Remove both question and answer requirements
Meta is a great way for new users to ask questions about the site, so there shouldn't be a rep restriction keeping them from doing so.
New users should be able to use the Sandbox, so we should remove the answer requirement as well.
Rep requirements for meta participation make sense on other SE sites. ...
Let's just put it this way — where do experienced golfing language users come from? They certainly don't just fall out of the sky, and must have started somewhere, right?
Without the practice and experience, you'll never get used to the language. But if you don't get started, you'll never gain the necessary practice and experience! Just go for it! If you're ...
See also Stack Exchange Glossary - Dictionary of Commonly-Used Terms.
Abbreviations marked with a star (*) are chat specific.
Catalog: A type of simple on-topic challenge where the challenge's aim not so much to find a winner as it is to create a catalog of solutions in many languages.
CG: Code Golf; a challenge to solve a particular problem with the ...
I propose that each commonly-used language have a separate explanation of the rules that most pertain to it, with code examples. I think this is more digestible that a big general FAQ, especially to new users.
(Meta post to try to make this happen.)
Different languages consider different rules important. For example, allowing curried functions is central ...
An answer is judged on its content, not on the status of the person who posted it.
If an established and respected community member posts an answer to a code-golf question that makes no effort to reduce the number of bytes then it will be downvoted.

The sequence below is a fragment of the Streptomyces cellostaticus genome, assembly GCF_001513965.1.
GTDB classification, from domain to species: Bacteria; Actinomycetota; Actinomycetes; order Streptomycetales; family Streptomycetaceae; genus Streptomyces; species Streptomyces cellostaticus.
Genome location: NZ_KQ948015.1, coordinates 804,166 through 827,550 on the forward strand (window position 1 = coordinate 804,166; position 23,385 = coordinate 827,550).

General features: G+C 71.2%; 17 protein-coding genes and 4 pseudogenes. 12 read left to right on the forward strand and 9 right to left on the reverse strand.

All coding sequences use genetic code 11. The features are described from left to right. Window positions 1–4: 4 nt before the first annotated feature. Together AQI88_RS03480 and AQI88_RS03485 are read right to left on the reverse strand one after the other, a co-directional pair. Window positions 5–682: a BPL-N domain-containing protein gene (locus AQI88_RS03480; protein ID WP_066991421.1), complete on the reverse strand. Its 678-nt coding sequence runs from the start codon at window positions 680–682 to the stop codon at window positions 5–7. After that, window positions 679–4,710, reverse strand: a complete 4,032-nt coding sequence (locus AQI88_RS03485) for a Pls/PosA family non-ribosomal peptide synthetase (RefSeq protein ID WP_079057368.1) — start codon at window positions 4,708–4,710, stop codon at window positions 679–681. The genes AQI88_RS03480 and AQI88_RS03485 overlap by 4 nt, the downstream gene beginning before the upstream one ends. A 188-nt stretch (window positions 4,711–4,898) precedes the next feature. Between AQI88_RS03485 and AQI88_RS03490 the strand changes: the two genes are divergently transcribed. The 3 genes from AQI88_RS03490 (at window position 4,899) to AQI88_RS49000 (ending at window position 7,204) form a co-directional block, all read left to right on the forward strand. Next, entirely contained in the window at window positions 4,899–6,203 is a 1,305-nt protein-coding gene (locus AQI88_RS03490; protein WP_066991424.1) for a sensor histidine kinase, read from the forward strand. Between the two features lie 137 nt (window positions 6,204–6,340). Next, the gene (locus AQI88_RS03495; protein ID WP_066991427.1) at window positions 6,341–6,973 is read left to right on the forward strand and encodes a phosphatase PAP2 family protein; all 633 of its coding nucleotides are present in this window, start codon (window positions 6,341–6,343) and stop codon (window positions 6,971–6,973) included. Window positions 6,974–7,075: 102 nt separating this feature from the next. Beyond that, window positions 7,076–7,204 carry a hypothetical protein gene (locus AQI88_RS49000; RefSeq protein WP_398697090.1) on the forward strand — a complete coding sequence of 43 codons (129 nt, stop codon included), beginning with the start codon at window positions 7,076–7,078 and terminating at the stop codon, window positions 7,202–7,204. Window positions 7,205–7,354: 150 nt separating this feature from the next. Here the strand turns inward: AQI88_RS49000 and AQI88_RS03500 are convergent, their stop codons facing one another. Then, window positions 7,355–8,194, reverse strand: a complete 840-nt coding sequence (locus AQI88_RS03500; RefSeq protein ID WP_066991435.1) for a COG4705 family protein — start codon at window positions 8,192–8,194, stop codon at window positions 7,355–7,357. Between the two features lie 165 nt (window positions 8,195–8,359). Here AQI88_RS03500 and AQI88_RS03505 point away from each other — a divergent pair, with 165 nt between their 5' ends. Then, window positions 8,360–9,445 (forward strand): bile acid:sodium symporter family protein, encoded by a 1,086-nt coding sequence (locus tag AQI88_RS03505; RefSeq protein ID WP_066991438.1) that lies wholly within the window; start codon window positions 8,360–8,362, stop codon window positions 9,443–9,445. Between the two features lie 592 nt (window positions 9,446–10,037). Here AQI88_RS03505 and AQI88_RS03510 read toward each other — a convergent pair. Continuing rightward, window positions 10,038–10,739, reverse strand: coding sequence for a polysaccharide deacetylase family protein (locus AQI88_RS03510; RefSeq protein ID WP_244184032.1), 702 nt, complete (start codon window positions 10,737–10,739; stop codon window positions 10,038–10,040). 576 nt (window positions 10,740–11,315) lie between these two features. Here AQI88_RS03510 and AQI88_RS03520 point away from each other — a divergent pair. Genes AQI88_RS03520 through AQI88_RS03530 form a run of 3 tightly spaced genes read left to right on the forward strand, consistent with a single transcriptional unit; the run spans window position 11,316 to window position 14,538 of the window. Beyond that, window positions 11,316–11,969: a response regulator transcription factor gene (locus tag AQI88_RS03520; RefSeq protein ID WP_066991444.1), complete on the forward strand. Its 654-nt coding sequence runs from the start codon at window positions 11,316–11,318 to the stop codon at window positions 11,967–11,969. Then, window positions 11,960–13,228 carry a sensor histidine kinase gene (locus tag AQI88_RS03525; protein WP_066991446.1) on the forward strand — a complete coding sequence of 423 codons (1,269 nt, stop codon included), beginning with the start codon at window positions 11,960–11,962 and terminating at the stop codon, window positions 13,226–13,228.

If a new member with no experience posts an answer that is not the shortest but clearly makes an effort to ...
Strive to outgolf
For skilled golfers to take us seriously, they need to see us try for the best golf.
If someone's already submitted in your favorite language, take it as a challenge to do better. Don't just move on because it's "been done". Write your own golf in that language, or suggest improvements to theirs. We need to get rid of the attitude that ...
Of course you can: anyone can answer any question in any language: there's no restriction upon new users apart from those put in place by Stack Exchange (which Programming Puzzles and Code Golf can't control).
Don't be afraid to go ahead and try and use a golfing language. Just because users like Dennis or Peter Taylor get impossibly short answers in CJam ...
I don't really know what's best specifically for you but I'll share my short experience over the past year here.
I started out golfing in Java, probably the worst possible language to golf in. However, despite never having won a single challenge in Java, people almost always commented on my answers, offering support and suggestions. So, the key thing to ...
The tooltip for the downvote button says
This question does not show any research effort; it is unclear or not useful.
It is an excellent description of the question you link.
Does not show any research effort
The particular example linked looks like a "Do my homework" question, and does not show any evidence of effort beyond a poor transcription.
A few thoughts, from a fairly-newbie:
Collaborate with others: help them ...
If the challenge is a homework question in disguise, or otherwise looks like an attempt to get this community to do someone else's work for them, then I would downvote it. I would certainly not direct them to Stack Overflow.
If the post is a regular programming question and is suitable for Stack Overflow, then I would refrain from voting and leave a helpful ...
I always start by welcoming the new user. It's best to make users feel welcome in the community and not to sound hostile. I also always recommend the Sandbox (especially now that there's no rep limit).
For specific issues:
Welcome to Code Golf and Coding Challenges! This challenge could use a bit of clarification. For example, (insert specific ...
Hello and Welcome to Programming Puzzles and Code Golf! I'm delighted that you'd like you join our community. We're glad to have you.
To get a feel for the community and how to contribute:
You can start with the Tour, which to be honest isn't terribly informative, but it's a start.
Check out the Help Center for more details on what kind of challenges and ...
Other SE sites have questions that already got a satisfying answer, and new answers will likely be thank you posts or other kinds of noise. In these situation, protecting questions is the way to go. However, our challenges are never really over; protecting rarely ever makes sense on PPCG.